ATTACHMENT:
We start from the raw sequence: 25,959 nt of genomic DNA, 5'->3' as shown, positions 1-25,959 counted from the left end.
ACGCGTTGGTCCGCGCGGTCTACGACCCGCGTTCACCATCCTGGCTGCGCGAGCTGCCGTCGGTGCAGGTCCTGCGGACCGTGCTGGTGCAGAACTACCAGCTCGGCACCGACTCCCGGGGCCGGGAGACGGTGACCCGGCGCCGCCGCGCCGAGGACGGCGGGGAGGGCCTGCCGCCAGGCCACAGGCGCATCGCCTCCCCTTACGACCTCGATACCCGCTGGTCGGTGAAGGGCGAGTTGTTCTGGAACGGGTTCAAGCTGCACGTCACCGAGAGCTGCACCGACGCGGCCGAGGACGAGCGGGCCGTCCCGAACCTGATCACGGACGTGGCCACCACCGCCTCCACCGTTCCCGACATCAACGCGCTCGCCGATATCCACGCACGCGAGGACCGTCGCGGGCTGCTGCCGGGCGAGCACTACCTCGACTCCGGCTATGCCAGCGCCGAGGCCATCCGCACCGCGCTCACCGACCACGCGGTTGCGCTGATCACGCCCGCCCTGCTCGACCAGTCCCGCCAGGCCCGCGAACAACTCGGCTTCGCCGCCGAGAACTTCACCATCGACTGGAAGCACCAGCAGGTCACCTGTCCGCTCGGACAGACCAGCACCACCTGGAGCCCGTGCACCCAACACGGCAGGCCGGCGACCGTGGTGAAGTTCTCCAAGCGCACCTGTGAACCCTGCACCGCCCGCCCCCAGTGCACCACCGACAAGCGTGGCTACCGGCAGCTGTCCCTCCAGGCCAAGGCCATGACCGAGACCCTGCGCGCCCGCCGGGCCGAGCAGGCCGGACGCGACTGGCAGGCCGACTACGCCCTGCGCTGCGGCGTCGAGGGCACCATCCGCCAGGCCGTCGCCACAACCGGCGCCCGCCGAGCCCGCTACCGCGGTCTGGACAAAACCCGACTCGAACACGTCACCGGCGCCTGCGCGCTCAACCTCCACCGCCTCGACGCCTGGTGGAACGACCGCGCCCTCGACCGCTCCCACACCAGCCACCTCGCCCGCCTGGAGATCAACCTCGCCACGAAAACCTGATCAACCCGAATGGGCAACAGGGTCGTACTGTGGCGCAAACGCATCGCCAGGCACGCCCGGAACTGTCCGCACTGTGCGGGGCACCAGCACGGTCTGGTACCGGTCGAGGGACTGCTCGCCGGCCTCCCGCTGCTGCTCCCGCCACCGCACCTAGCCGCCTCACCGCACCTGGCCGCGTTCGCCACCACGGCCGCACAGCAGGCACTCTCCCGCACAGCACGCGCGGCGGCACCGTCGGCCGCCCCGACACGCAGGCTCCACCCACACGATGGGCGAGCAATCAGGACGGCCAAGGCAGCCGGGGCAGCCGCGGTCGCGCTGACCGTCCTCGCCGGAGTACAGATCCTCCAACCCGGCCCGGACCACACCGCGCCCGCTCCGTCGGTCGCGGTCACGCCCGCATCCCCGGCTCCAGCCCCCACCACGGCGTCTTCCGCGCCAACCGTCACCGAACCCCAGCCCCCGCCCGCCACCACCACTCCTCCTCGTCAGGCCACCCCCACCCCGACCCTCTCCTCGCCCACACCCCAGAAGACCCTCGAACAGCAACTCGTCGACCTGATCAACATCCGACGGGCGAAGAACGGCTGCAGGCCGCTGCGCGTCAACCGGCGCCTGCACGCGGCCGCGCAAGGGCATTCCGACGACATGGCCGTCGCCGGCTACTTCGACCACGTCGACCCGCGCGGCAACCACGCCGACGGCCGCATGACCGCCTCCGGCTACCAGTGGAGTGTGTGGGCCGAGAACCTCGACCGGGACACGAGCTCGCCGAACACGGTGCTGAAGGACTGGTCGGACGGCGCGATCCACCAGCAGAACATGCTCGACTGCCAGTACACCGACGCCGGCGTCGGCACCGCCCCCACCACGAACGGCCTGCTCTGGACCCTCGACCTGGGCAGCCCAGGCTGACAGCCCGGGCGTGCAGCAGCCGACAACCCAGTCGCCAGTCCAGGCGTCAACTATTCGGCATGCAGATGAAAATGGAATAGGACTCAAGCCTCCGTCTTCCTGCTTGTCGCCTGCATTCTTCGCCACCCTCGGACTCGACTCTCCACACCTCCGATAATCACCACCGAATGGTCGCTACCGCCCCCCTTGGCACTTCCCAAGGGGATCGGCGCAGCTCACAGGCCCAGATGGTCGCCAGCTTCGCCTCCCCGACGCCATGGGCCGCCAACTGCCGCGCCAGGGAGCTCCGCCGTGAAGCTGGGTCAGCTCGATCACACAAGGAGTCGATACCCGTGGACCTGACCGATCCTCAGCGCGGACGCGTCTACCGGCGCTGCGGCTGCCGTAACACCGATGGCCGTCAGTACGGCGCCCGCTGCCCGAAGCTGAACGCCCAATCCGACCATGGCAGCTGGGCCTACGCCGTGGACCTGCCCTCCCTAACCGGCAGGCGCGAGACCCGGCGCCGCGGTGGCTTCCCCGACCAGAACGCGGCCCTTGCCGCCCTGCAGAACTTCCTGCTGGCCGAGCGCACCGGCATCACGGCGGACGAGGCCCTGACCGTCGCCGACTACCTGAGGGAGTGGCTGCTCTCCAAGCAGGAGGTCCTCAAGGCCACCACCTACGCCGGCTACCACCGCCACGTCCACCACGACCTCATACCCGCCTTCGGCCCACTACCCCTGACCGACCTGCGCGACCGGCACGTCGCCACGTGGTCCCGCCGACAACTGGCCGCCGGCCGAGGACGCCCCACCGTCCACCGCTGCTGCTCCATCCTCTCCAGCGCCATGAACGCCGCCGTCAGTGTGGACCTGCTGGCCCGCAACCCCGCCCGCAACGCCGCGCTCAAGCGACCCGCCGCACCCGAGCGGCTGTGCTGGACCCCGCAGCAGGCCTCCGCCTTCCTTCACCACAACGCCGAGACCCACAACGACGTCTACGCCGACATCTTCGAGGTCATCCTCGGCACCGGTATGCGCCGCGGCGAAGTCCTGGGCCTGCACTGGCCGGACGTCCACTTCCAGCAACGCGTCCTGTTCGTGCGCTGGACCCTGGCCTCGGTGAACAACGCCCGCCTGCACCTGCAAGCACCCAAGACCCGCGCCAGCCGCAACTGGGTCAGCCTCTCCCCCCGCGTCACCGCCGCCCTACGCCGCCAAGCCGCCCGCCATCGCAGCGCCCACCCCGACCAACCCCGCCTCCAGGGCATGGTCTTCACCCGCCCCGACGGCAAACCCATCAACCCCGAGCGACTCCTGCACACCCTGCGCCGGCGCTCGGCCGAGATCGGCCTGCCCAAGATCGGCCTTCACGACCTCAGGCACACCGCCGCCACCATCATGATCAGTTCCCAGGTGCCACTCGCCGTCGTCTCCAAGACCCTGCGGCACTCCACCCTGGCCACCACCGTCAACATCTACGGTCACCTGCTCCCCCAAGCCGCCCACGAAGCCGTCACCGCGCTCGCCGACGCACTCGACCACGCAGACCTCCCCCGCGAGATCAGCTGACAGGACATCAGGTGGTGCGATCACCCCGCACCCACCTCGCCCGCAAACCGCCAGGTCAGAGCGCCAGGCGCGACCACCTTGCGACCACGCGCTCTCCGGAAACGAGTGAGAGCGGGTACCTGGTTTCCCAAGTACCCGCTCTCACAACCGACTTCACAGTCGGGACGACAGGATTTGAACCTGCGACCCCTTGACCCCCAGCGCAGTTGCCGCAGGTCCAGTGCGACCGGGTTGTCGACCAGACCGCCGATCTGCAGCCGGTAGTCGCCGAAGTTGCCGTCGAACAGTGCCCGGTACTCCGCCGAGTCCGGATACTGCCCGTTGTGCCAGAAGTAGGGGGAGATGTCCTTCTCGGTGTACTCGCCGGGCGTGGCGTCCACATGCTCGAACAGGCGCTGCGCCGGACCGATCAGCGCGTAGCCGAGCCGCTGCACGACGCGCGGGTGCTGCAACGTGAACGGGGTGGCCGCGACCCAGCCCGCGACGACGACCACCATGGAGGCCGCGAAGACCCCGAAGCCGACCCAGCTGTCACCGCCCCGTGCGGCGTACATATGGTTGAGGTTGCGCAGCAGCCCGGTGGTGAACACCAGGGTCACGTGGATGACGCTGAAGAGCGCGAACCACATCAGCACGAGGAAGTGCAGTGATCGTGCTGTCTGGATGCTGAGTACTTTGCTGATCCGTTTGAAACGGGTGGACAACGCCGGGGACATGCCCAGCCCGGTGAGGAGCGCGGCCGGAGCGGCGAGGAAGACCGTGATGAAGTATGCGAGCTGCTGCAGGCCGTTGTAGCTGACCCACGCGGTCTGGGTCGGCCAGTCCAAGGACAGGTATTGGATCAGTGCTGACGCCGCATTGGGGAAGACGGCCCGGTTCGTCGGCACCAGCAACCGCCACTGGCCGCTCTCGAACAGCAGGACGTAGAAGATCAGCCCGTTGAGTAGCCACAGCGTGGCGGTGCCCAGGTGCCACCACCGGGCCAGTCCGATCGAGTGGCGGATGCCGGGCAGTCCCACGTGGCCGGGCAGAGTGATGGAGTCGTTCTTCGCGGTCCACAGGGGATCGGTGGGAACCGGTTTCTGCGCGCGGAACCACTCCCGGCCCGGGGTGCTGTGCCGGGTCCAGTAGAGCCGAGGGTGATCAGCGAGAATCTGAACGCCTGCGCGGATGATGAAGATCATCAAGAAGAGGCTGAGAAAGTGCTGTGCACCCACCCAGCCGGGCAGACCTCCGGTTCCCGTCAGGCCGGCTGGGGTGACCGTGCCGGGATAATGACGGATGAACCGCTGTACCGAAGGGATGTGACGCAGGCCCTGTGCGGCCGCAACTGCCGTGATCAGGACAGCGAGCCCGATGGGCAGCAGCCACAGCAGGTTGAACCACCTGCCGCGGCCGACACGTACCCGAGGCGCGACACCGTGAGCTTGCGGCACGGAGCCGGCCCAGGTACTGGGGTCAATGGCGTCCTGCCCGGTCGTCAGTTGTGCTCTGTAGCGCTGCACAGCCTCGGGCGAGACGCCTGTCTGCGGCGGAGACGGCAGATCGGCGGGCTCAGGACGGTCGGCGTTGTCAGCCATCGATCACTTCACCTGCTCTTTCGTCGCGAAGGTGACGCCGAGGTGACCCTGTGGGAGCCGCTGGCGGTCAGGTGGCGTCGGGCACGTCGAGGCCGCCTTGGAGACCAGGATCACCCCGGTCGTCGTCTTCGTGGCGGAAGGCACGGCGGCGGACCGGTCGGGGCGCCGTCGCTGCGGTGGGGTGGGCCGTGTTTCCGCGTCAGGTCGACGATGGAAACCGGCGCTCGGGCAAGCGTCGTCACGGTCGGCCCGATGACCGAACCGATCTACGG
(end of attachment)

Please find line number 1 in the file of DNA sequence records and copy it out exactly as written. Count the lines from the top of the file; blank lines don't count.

We start from the raw sequence: 25,959 nt of genomic DNA, 5'->3' as shown, positions 1-25,959 counted from the left end.